Book Review: Where the Crawdads Sing by Delia Owens
Every so often a transcendent book comes along, and I feel that Where the Crawdads is one of those. It is probably the best book I have ever read. I finished it last week, and I am still stunned.
Initially, I did not know a thing about Where the Crawdads Sing, but I did know of Delia Owens from Cry of the Kalahari, a wonderful book she wrote with her husband, Mark (they have since divorced). As a nature writer, I try to read all the natural history classics and Cry of the Kalahari was one of the better ones (and certainly one of the most hair-raising).
So without reading any reviews or commentary, I started listening to an audio version of Where the Crawdads Sing on my daily commute. I was immediately struck by the elegant natural history observations and metaphors that Ms. Owens employed. As a nature writer myself, I greatly admire such a writing style. But there was more, much more; this book drew me in like few have before; Ms. Owens deftly weaves a tale of heartache, romance, betrayal, and, well, I leave the rest up to you.
I cannot say enough good things about this masterpiece. If you are interested in lyrical nature writing, romance, and intrigue, you will love this book.
Fred loves the Westport Farmer’s Market. Throughout the market season he collects all the onions, peppers, eggplant, garlic, tomatoes and squash he can stuff in his reusable bags, and cooler. It’s the start of his weekend.
Imagine his delight when they asked him to join in the last market of 2019 to sign his books!
The change of seasons recorded in our calendars do not seem like a real reflection of what is happening in the natural world. Sure the seasons are based on the solstices and equinoxes, but this is way off.
A more realistic calendar would be made of rubber so it could stretch a bit this way and that. It would mark the end of the year as the first frost. This is when the whole insect and plant ecosystem do an abrupt, sudden about face. Spring would begin when the first wood frogs sing (mid March). Fall would start with the monarch migration and summer would be marked by…well there are too many choices there. FGT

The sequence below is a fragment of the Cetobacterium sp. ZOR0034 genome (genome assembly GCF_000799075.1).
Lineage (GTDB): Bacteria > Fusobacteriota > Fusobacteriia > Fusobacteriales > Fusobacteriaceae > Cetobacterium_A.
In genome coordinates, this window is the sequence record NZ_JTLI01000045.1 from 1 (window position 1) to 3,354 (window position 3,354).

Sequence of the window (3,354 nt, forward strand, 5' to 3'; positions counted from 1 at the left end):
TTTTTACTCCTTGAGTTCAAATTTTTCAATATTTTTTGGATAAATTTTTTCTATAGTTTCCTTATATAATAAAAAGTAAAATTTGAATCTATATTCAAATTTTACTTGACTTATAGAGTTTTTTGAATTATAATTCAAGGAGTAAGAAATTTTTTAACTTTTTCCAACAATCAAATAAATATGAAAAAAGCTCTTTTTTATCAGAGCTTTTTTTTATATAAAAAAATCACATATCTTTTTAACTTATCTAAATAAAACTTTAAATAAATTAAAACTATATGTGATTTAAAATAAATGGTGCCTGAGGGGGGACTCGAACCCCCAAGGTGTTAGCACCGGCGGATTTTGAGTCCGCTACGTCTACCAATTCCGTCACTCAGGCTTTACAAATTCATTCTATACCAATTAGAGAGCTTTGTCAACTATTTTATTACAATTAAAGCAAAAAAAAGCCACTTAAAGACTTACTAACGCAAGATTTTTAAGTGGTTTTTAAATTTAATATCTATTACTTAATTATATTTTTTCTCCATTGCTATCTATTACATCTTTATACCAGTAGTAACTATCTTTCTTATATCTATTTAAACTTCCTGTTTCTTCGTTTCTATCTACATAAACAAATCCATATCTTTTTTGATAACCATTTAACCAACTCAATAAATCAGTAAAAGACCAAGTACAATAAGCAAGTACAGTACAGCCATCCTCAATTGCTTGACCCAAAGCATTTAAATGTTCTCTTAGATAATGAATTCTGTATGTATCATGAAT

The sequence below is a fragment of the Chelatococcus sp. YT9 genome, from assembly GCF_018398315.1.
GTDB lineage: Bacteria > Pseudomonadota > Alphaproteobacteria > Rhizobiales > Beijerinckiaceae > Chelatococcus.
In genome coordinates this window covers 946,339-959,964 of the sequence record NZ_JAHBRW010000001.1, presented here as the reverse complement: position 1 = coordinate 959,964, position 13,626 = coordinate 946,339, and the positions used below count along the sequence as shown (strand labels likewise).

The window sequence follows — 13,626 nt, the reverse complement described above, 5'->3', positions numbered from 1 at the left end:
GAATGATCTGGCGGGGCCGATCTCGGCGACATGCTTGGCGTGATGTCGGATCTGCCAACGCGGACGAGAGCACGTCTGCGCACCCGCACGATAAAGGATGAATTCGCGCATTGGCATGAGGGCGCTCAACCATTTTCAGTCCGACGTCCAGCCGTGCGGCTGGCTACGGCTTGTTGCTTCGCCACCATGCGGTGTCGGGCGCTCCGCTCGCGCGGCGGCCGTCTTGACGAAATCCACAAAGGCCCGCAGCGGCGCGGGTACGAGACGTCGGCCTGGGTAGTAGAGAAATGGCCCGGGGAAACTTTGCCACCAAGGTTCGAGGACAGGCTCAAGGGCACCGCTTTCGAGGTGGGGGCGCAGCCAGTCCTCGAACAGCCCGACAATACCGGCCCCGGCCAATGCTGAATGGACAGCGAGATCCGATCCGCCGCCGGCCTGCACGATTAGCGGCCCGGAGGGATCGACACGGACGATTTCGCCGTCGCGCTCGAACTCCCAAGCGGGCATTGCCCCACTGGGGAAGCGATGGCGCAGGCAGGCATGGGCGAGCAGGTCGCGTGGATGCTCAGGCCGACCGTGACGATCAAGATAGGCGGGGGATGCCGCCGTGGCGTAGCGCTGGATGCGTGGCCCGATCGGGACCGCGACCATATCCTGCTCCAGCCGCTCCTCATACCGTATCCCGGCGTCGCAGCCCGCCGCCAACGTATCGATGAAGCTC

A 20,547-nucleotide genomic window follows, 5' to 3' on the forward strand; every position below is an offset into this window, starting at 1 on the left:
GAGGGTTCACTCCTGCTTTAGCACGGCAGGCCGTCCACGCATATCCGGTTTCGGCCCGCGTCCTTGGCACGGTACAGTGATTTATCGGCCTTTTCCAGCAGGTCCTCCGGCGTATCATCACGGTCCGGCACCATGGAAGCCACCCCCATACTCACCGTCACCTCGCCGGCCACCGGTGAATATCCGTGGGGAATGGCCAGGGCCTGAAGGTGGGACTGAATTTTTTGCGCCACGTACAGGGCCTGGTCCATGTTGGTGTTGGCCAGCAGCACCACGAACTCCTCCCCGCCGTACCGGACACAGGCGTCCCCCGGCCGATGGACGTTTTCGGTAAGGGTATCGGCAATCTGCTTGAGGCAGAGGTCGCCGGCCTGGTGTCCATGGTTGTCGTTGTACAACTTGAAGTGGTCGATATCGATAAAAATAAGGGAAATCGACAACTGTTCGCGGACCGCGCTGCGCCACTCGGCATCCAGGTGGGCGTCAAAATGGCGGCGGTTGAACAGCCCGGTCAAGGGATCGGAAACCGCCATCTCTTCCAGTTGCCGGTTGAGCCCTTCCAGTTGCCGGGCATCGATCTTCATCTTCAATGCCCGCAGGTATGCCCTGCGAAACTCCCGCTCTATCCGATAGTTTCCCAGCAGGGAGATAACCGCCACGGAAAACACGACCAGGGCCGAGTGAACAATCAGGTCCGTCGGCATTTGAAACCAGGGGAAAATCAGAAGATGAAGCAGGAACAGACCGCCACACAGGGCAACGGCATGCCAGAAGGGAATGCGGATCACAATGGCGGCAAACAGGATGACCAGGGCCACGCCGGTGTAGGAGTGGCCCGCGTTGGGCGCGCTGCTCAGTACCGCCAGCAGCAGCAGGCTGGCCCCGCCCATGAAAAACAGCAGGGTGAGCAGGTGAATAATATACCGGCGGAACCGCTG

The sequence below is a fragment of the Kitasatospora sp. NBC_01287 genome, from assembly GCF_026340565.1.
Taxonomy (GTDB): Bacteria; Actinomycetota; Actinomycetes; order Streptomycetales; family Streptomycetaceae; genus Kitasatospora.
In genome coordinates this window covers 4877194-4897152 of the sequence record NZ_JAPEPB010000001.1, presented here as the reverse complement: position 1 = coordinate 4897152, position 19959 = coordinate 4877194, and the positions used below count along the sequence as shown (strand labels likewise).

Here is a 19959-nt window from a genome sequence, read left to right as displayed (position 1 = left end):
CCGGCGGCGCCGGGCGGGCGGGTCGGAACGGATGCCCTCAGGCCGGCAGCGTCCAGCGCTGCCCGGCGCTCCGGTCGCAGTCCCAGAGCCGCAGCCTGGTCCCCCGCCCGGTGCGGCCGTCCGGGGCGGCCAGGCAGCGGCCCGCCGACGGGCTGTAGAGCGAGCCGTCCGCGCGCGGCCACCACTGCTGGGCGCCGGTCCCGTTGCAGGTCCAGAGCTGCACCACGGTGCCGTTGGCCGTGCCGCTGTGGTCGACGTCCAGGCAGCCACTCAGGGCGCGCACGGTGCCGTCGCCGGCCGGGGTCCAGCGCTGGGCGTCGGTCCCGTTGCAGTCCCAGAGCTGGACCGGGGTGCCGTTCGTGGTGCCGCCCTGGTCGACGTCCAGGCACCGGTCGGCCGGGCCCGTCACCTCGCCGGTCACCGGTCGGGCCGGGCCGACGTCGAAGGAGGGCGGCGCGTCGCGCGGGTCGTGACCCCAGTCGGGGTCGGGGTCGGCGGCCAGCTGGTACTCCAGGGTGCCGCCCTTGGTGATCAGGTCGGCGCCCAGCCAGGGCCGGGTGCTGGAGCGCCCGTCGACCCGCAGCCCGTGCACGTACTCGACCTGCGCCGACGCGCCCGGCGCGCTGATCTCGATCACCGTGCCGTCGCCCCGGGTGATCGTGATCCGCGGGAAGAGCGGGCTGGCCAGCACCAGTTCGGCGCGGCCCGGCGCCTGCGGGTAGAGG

The huge white flowers of auriculatum rhododendron are blooming. I think they smell like minty melon. Stroll through the gardens, visit the very friendly chickens and watch pottery demonstrations using unusual leaves.
Signed copies will be available during the South Coast Open Studio Tours, July 20 – 21st and August 17 – 18th, as well as theArtdrive August 9 thru 11th. Come experience some of the sites that inspired In the Wake of the Willows.
Visit SouthCoastArtists.org and theArtdrive.org for downloadable maps and driving apps.
The first printing of the first edition has sold out from our shelves and from Partner’s Village Store in Westport. There are still a few copies at Courtyards in Tiverton, Anthi’s Drawing Room in New Bedford, Titcomb’s Bookshop in East Sandwich on Cape Cod, and the Bunch of Grapes in Vineyard Haven on Martha’s Vineyard.
We expect the second printing to arrive at our house today.
Blueberries are ripening, but the catbirds, and now the waxwings, are cleaning them up before I can get to them. I still found a few and the picking was very pleasant because I was listening to the waxwings whispering to me, and enjoying the scent of swamp azaleas.
Today I cycled through some coastal pitch pine forests and discovered that it is peak swamp azalea bloom. The air was filled with the heady, perfumed scent of this azalea mingled with warm pitch pine needles and salt air. Oh what a glorious bike trip it was! For someone interested in nature, this is probably the absolute best time of year to bike…